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http://dx.doi.org/10.1007/s11356-019-04569-5DOI Listing
April 2019

Environmental dynamics of red Noctiluca scintillans bloom in tropical coastal waters.

Mar Pollut Bull 2016 Oct 19;111(1-2):277-286. Epub 2016 Jul 19.

Indian National Centre for Ocean Information Services (INCOIS), Ocean Valley, Pragathi Nagar (BO), Nizampet (SO), Hyderabad 500090.

An intense bloom of red Noctiluca scintillans (NS) occurred off the Rushikulya estuarine region along the east coast of India, an important site for mass nesting events of the vulnerable Olive Ridley sea turtle. At its peak, densities of NS were 3.3×10(5) cells-l(-1), with low relative abundance of other phytoplankton. The peak bloom coincided with high abundance of gelatinous planktivores which may have facilitated bloom development by their grazing on other zooplankton, particularly copepods. Ammonium concentrations increased by approximately 4-fold in the later stages of bloom, coincident with stable NS abundance and chlorophyll concentrations in the nano- and microplankton. This increase likely was attributable to release of intracellular ammonium accumulated through NS grazing. Dissolved oxygen concentrations decreased in sub-surface waters to near hypoxia. Micro-phytoplankton increasingly dominated chlorophyll-a biomass as the bloom declined, with diminishing picoplankton abundance likely the result of high predation by the ciliate Mesodinium rubrum. Together, these data illustrate factors that can disrupt ecosystem balance in this critically important Indian coastal region.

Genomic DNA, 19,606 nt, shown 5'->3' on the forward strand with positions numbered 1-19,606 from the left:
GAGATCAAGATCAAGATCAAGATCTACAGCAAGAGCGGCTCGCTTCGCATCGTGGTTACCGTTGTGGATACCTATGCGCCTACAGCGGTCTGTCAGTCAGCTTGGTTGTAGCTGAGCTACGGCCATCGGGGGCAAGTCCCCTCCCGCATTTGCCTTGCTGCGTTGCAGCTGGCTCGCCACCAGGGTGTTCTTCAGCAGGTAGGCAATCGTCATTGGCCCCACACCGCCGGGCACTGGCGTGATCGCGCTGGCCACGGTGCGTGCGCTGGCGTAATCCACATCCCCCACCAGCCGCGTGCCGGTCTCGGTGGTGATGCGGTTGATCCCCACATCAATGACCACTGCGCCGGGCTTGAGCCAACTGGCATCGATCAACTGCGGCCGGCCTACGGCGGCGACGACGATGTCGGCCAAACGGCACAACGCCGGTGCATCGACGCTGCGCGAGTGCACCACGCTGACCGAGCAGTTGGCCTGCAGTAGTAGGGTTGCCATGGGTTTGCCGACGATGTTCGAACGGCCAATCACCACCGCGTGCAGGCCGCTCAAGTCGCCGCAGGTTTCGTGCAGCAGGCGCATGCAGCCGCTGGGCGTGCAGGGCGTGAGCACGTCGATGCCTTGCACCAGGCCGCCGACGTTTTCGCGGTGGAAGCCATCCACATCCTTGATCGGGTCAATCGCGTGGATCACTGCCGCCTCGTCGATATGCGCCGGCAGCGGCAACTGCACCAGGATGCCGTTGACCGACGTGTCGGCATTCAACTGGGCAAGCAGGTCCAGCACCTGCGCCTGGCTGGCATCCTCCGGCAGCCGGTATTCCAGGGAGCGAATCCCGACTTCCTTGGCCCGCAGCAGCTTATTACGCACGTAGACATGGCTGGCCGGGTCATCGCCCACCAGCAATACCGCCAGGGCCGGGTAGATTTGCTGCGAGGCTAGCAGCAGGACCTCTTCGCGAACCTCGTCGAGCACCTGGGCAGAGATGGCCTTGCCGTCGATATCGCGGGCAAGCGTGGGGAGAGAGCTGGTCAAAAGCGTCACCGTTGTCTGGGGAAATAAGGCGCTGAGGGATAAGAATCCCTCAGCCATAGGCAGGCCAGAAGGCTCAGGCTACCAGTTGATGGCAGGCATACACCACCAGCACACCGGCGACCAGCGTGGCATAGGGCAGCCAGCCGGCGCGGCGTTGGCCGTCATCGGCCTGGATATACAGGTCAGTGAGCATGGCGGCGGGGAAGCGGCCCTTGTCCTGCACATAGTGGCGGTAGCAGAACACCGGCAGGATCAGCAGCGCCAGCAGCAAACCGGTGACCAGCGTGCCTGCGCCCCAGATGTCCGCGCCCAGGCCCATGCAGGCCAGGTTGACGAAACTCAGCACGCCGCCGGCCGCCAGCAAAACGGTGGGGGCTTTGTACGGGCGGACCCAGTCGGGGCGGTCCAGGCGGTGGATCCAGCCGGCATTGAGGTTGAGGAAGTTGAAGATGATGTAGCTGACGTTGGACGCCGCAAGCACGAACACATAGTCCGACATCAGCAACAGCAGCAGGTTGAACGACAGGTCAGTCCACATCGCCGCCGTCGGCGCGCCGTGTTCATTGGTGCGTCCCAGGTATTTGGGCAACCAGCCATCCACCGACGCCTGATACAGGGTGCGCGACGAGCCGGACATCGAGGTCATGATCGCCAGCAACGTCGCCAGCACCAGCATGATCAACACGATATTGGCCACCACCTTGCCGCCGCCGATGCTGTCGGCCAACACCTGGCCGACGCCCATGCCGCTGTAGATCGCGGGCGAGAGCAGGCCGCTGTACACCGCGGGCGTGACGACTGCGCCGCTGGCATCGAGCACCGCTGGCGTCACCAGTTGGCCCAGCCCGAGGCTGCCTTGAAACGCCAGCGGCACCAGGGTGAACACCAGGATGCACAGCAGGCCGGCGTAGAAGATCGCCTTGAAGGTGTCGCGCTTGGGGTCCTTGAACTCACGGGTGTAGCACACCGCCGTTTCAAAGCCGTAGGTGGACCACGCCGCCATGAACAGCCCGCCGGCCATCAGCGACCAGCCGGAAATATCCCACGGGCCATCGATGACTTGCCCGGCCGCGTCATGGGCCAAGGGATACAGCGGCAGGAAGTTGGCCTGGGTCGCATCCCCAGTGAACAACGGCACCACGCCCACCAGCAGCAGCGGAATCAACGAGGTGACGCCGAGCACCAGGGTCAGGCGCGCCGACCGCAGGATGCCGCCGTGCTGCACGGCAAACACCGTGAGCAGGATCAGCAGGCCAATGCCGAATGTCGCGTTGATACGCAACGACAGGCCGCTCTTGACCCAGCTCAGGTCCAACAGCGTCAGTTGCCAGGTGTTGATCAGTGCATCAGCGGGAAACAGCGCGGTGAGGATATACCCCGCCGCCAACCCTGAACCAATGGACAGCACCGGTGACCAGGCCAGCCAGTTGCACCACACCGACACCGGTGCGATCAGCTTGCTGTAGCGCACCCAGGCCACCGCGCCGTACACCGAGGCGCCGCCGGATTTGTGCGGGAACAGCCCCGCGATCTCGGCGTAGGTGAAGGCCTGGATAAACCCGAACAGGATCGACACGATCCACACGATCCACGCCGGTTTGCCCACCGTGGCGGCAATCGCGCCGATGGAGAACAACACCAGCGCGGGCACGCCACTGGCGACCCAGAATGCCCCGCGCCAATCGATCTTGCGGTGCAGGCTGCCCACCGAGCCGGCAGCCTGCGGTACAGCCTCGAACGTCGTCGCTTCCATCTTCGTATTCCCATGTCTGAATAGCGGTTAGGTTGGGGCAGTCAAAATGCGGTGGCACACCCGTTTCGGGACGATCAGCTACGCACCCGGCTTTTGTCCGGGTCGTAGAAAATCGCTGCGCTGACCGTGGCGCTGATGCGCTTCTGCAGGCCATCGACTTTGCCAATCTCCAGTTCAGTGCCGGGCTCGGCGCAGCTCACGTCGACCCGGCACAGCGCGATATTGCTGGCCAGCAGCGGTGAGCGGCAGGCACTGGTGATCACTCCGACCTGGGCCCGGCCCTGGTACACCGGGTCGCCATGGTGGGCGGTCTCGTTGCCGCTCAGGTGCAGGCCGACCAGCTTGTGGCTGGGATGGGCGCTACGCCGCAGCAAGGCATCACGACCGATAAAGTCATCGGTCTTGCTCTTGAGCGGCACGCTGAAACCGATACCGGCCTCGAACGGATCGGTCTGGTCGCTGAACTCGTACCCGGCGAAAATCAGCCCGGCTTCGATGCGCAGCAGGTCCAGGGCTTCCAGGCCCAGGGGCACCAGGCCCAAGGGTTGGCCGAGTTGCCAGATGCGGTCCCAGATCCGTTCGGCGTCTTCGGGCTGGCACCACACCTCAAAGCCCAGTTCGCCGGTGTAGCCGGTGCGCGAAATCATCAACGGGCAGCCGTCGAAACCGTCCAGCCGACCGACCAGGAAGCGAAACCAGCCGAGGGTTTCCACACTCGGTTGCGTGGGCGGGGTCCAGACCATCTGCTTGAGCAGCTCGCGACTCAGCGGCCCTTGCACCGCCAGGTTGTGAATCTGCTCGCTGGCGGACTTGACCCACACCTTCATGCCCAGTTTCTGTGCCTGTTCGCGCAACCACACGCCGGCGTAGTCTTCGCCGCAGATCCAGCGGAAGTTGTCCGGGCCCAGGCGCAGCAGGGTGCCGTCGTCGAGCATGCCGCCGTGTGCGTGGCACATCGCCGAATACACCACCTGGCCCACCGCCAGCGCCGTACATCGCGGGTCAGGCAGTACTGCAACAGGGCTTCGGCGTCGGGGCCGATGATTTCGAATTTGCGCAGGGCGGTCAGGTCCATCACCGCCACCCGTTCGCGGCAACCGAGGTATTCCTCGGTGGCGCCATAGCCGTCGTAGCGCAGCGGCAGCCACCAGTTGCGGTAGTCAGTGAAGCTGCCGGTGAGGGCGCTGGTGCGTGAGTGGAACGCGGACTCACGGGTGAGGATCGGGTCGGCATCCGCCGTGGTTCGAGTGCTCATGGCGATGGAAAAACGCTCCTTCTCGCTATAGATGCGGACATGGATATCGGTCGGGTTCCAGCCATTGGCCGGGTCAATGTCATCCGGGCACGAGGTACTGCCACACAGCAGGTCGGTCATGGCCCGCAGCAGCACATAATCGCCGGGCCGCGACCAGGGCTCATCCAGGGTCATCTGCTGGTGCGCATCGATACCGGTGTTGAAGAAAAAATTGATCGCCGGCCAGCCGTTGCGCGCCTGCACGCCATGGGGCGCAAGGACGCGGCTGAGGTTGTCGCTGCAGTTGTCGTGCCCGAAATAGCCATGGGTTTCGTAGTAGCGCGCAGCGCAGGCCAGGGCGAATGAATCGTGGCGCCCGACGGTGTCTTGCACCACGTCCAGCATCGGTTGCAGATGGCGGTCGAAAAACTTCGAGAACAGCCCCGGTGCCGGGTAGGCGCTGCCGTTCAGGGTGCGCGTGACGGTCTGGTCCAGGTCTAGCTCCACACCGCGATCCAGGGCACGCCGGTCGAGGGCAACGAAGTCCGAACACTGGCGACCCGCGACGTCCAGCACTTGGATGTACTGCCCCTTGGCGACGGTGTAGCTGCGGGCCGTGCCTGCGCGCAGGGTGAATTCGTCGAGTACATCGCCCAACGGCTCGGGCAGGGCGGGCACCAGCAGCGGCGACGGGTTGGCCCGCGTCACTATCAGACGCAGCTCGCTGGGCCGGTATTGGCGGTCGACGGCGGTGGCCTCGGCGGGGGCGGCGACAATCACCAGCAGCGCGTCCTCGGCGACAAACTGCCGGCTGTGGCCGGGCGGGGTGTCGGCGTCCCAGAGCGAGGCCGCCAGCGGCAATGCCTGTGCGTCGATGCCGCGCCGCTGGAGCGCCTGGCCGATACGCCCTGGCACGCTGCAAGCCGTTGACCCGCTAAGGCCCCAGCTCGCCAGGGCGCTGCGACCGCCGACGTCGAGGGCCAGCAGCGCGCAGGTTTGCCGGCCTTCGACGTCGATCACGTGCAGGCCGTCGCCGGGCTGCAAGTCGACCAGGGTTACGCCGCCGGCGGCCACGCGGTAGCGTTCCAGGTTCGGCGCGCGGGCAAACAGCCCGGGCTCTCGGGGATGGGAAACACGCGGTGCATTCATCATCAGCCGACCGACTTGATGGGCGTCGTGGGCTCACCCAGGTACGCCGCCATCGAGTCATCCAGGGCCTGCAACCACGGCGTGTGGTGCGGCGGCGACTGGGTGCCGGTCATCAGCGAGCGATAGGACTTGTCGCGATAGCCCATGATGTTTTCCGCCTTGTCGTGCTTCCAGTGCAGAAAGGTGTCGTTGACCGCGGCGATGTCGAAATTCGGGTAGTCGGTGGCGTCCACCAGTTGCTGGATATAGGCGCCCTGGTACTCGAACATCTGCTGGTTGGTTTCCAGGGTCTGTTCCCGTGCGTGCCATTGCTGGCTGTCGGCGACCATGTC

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http://dx.doi.org/10.1016/j.marpolbul.2016.06.103DOI Listing
October 2016

Distribution of trace metals in surface seawater and zooplankton of the Bay of Bengal, off Rushikulya estuary, East Coast of India.

Mar Pollut Bull 2016 Oct 6;111(1-2):468-475. Epub 2016 Jul 6.

Department of Marine Sciences, Berhampur University, Brahmapur, Odisha 760007, India.

Concentrations of trace metals such as iron (Fe), copper (Cu), zinc (Zn), cobalt (Co), nickel (Ni), manganese (Mn), lead (Pb), cadmium (Cd), chromium (Cr), arsenic (As), vanadium (V), and selenium (Se) were determined in seawater and zooplankton from the surface waters off Rushikulya estuary, north-western Bay of Bengal. During the study period, the concentration of trace metals in seawater and zooplankton showed significant spatio-temporal variation. Cu and Co levels in seawater mostly remained non-detectable. Other elements were found at higher concentrations and exhibited marked variations. The rank order distribution of trace metals in terms of their average concentration in seawater was observed as Fe>Ni>Mn>Pb>As>Zn>Cr>V>Se>Cd while in zooplankton it was Fe>Mn>Cd>As>Pb>Ni>Cr>Zn>V>Se. The bioaccumulation factor (BAF) of Fe was highest followed by Zn and the lowest value was observed with Ni. Results of correlation analysis discerned positive affinity and good relationship among the majority of the trace metals, both in seawater and zooplankton suggesting their strong affinity and coexistence.
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http://dx.doi.org/10.1016/j.marpolbul.2016.06.099DOI Listing
October 2016

Phytoplankton community structure in local water types at a coastal site in north-western Bay of Bengal.

Environ Monit Assess 2016 Jul 22;188(7):427. Epub 2016 Jun 22.

Indian National Centre for Ocean Information Services (INCOIS), "Ocean Valley", Pragathi Nagar (BO), Nizapmpet (SO), Hyderabad, 500090, India.